Rosielani Enos, a warm and friendly native born Hawaiian, came to us from Willow, Alaska where she has been working as a kennel manager for another tour and race kennel for the past 2 seasons.  She will be one of the bright smiling faces you’ll first meet when you visit Paws for Adventure Sled Dog Kennel.  Or you might talk to her on the phone when you’re booking a reservation.

We are excited to have Rosie onboard to help train and take care of our hardworking canine family and share her passion for sleddogs with our guests.  Her skills and knowledge of sleddogs and their care are a great asset to the Paws Crew.  Welcome Rosie and her sidekick Mango (the retired sleddog)!

Making Memories Part 1 : Nenana to Manley – 82 miles, familiar trails, Nenana to Tolovana Roadhouse and new friends…

“Gather moments, not things.”

Funny, I ran across this quote while spending some ‘down time’ on the internet- reading about someone else’s moment.  Is good to stop now and then and remove yourself from your normal life and think about what you are doing with your life –  Am I still ‘doing what I love and loving what I do’?   Sounds way more cliché today than when I chose the saying as my advertising slogan many years ago, but I still can’t find any better expression.

For nearly 20 years the dogsled tour business has given me a quality of life that is hard to explain in short version.  When asked by the prospective dog tour business entrepreneur about this life, I make sure to include that there are easier ways to make a living.  You had better love what you’re doing because you’re not going to find yourself with EXTRA – extra money, extra time and extra resources.  And though you want it to be more about your special bond with your dogs, there is an important balance you must strike between sharing with people and your furry companions.

On my priority list has been keeping this lifestyle and business interesting to me, so that I look forward to going to work everyday.   I do love meeting new people and sharing my life of adventure. My life in Alaska began 23 years ago as a teacher in a small village; educating and being educated (sharing life experience) keeps me happy. And, there is never a dull moment with the sleddogs.   Understanding them, protecting them and helping them thrive as a coordinated group of canine athletes is an exciting challenge.   It’s hard not to smile when your co-workers are always so glad to see you.  There is a balance.  It is not just a job, it is a life. Our life experiences make us not only more interesting, but richer.   I’m happy and I will continue to explore, learn and make a richer life as long as I am living (as long as I get to mix it up once in a while) and find that ‘edge’ I seem to thrive on.

Spring 2015, my 50th birthday, was a time to ‘mix it up’, find a new trail and keep things in balance. My husband, Dave, and I and 10 of our favorite furry companions sought new adventure on the historical ‘Serum Run trail’ of 1925 (750 miles of trail from Nenana to Nome ).  This year was a perfect time to follow the trail as the Iditarod start was held in Fairbanks (due to poor snow conditions in Anchorage/ Willow – its usual start venue). We started our trip after the Iditarod frontrunners were just about to finish in Nome and finished the 1st week of April.  I drove a 10-dog team; Dave drove the Skandic (the Iron Dog) and pulled a Siglin Sled with our Arctic Oven camp and gear.  Our agenda provided for travel during daylight hours, approximately 50 miles per day, a couple of rest days, a couple of ‘food drops’, and a chance to enjoy the vast land we traversed, camping along the way.  Most nights were spent comfortably camping in our wood-heated Arctic Oven tent. Some nights on the coast or in more exposed areas were spent in rented housing (rented from the local Native Corporations or by donation to the village school) or shelter cabins.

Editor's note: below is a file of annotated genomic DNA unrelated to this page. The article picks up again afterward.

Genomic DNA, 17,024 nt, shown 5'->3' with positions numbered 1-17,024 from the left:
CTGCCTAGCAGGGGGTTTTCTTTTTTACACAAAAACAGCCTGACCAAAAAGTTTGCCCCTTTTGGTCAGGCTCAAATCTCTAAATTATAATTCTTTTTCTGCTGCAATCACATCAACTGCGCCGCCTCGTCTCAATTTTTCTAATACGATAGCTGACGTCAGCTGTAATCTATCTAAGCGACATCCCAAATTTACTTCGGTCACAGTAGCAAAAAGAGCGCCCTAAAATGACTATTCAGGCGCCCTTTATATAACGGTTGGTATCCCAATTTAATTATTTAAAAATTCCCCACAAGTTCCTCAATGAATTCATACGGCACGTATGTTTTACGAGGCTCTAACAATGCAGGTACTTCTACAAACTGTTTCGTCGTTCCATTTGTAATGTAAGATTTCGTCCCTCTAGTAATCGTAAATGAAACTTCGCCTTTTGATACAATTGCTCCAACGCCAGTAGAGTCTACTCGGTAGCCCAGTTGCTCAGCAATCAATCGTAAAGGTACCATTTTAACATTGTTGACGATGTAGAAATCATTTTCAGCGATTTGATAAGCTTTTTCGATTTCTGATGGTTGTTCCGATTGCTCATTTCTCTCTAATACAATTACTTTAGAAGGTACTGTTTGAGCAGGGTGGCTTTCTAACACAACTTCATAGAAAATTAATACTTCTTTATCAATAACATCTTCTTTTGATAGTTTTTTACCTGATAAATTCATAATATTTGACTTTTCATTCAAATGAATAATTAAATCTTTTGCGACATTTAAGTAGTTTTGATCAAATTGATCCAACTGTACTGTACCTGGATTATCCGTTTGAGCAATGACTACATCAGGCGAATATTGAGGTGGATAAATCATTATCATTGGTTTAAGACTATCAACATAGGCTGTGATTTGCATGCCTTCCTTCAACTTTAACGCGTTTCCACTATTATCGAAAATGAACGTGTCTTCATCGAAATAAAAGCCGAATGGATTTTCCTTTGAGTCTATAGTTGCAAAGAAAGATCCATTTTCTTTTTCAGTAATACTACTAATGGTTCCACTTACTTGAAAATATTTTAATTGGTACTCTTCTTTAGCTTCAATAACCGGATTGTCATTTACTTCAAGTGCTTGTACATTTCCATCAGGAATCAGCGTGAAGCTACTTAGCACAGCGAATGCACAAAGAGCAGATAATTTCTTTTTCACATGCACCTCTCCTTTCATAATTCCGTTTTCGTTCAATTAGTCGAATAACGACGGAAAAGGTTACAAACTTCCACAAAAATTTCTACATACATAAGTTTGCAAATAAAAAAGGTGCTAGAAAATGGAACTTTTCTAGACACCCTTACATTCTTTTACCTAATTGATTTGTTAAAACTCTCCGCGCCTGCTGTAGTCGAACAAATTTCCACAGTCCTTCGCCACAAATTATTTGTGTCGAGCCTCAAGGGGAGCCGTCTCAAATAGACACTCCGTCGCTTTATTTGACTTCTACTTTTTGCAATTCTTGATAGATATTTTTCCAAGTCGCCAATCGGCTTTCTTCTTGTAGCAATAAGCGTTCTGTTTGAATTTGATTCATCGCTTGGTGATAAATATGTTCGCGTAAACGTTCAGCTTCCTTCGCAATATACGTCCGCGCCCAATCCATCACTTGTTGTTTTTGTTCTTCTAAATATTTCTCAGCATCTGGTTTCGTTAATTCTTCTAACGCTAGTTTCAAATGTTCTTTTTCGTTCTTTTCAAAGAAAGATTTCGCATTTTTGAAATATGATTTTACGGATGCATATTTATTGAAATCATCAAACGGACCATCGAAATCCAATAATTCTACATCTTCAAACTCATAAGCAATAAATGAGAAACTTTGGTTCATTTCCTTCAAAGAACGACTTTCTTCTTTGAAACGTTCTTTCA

Though our pictures do not do the experience and landscape justice, I will include the best I have, and offer a short explanation of each leg of the journey.  Because of its vastness, this land and experience was definitely meant to be ‘lived’, but I will offer what I have and you can let your imagination fill in the blanks.

Nenana to Manley : On the first leg of our journey, we were accompanied by Jeanne and Marijke,  two adventurous and fun-loving women who had experienced dogmushing before joining us on this trip.  Jeanne has sponsored a couple of Iditarod mushers/ friends of ours, experienced dogsledding on smaller journeys  and been involved with that race as a contributor.  Marijke hails from Switzerland and has owned her own sprint dog team and competed in races in her home region.  We were honored  with great company for the beginning our wonderful journey (on my birthday, no less…) and we look forward to more adventure with these two ladies.  This part of the trail was very familiar as we regularly offer multi-day tours from Nenana to Tolovana Roadhouse (the 1st stop in the original Serum Run of 1925)  Then we were on to Manley Hot Springs, a once thriving town, has a dwindling population and sees mostly summer visitors – we were able to get a place to stay at the Roadhouse and guests took a hot tub in the hot springs, housed on private property in the greenhouse of Gladys Dart.  Gladys allows guests to use the tubs if they sign in with her for a nominal fee.  They are only available when someone is around to maintain the hot tubs.  This was a special treat.